Ich schaute ein wenig, wie auch schon öfter vorher, die Buddy Holly Tributesongs im Internet via google durch und stieß auf eine mir unbekannte Band mit dem Namen RUNAWAY EXPRESS.
Über ein Bandmitglied nahm ich Kontakt mit Jim Ratts auf und erwarb die erste Buddy Holly Tribute-CD "YEAH, BUDDY !" aus dem Jahr 2000.
Dies war der Beginn einer Freundschaft mit Jim und Salli Ratts und der ganzen Band. Inzwischen bin ich schon ein Edelfan, denn ich habe nicht nur zusätzlich die zweite Buddy Holly Tribute CD "OH, BOY !" von 2004, sondern auch eine Anzahl unveröffentlichter Demos, die die Projektphasen verdeutlichen, bevor die Qualität erreicht wurde, die diese Band mit jedem ihrer Projekte erzielte. Dazu einige andere CD's aus den 80ern und 90ern, wahre Raritäten und für mich echte Kostbarkeiten.
Zusätzlich habe ich einige persönliche Erinnerungsstücke wie Autogrammkarten mit allen Unterschriften der Band, von Jim und Salli Ratts handsignierte CD's, die handschriftliche Fassung von "Caprock", ein VHS Video einer Fernsehsendung aus dem amerikanischen Fernsehen vom Februar 2005 und alle Demos des neuesten Projekts von "Runaway Express", WOODSTOCK incl. der noch eingeschweissten CD.
Woodstock - Runaway Express
Everything began quite harmlessly: Search engine google.de, looking for *Buddy Holly* and starting the search of something, which I didn't know up to date.
I looked at the tribute-songs and found an unknown band with the name RUNAWAY EXPRESS. Via a band-member, I established contact with Jim Ratts and acquired the first Buddy Holly Tribute-CD "YEAH, BUDDY!" from the year 2000.
This was the beginning of a friendship with Jim and Salli Ratts and the whole band. Meanwhile, I am a noble-fan, because I not only have the tribute CD "OH, BOY!", as well, the second Buddy Holly tribute CD from 2004, but also a number of unreleased demos, that clarify the project-phases, before the quality was gained, that this band reached with each of their projects. To it some other CD's from the '80s and '90s, true rarities and for me real treasures.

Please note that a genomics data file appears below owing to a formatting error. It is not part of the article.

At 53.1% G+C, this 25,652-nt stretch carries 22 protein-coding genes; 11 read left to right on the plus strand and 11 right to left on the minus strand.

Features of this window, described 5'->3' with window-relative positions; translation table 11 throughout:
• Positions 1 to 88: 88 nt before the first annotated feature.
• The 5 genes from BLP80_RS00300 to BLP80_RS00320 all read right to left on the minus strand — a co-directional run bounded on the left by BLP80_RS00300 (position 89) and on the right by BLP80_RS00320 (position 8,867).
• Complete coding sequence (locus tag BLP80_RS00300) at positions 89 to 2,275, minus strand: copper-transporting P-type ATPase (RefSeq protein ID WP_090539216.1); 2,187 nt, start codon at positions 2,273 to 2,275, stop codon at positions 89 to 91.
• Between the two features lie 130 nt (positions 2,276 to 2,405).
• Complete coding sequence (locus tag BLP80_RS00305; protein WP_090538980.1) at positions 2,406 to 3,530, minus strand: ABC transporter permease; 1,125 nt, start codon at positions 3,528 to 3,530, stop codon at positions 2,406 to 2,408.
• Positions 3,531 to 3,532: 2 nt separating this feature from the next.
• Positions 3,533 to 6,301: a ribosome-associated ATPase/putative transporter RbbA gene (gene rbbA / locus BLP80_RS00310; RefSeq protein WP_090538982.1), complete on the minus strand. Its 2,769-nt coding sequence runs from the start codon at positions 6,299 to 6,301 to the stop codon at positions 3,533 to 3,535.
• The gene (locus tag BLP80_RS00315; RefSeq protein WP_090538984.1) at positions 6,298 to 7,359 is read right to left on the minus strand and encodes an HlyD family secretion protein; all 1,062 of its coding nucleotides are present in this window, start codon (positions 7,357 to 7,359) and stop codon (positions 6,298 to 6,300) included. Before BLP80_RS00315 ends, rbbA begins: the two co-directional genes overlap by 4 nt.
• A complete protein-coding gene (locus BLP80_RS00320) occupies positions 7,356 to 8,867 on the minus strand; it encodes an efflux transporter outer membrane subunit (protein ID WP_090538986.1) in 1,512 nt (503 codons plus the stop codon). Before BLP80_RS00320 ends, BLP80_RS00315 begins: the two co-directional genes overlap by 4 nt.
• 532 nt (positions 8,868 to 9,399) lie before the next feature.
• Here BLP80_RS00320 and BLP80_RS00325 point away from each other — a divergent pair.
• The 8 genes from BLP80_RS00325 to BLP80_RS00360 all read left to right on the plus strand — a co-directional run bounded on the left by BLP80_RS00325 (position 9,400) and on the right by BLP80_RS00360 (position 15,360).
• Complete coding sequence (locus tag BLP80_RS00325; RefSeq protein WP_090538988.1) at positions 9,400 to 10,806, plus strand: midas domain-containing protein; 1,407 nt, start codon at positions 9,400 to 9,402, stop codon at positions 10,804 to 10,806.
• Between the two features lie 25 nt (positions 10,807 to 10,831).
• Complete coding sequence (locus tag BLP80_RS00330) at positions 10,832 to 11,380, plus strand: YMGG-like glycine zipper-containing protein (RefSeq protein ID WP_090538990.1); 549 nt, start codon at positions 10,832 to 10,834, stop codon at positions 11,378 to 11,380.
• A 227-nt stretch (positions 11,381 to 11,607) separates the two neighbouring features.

And I have some personal memorabilia like autograped postcards, a handwritten text of "Caprock", a VHS video from American TV aired in February 2005 and the first demos of the next project of "Runaway Express", WOODSTOCK including the new CD, still factory sealed.
Great new CD ! Nearly 80 minutes to listen to.
Erschienen August 2006.
eMail vom 18. November 2007 von Jim Ratts / Runaway Express __________________________________________________________
Sorry that I've not been in touch recently. We've had some great
Woodstock shows lately, and I'm playing some gigs with Jimmy
Ibbotson from the Nitty Gritty Dirt Band again.
We're not called Wild Jimbos these days, but Jimmys' House.
Last night I got to sing a few tunes with Ritchie Furay, who was
in the groundbreaking country-rock group Poco.
Before Poco, he was a member of Buffalo Springfield, with Neil
Young, Jim Messina, and Steven Stills.
Ritchie is a legendary singer and a preacher in Boulder, Colorado
Salli sends her love.
(Tribute Song on the CD "OH, BOY!")
A part of an eMail Jim Ratts sent to me on the 17th of November, 2003:
" The tune of mine is called CAPROCK.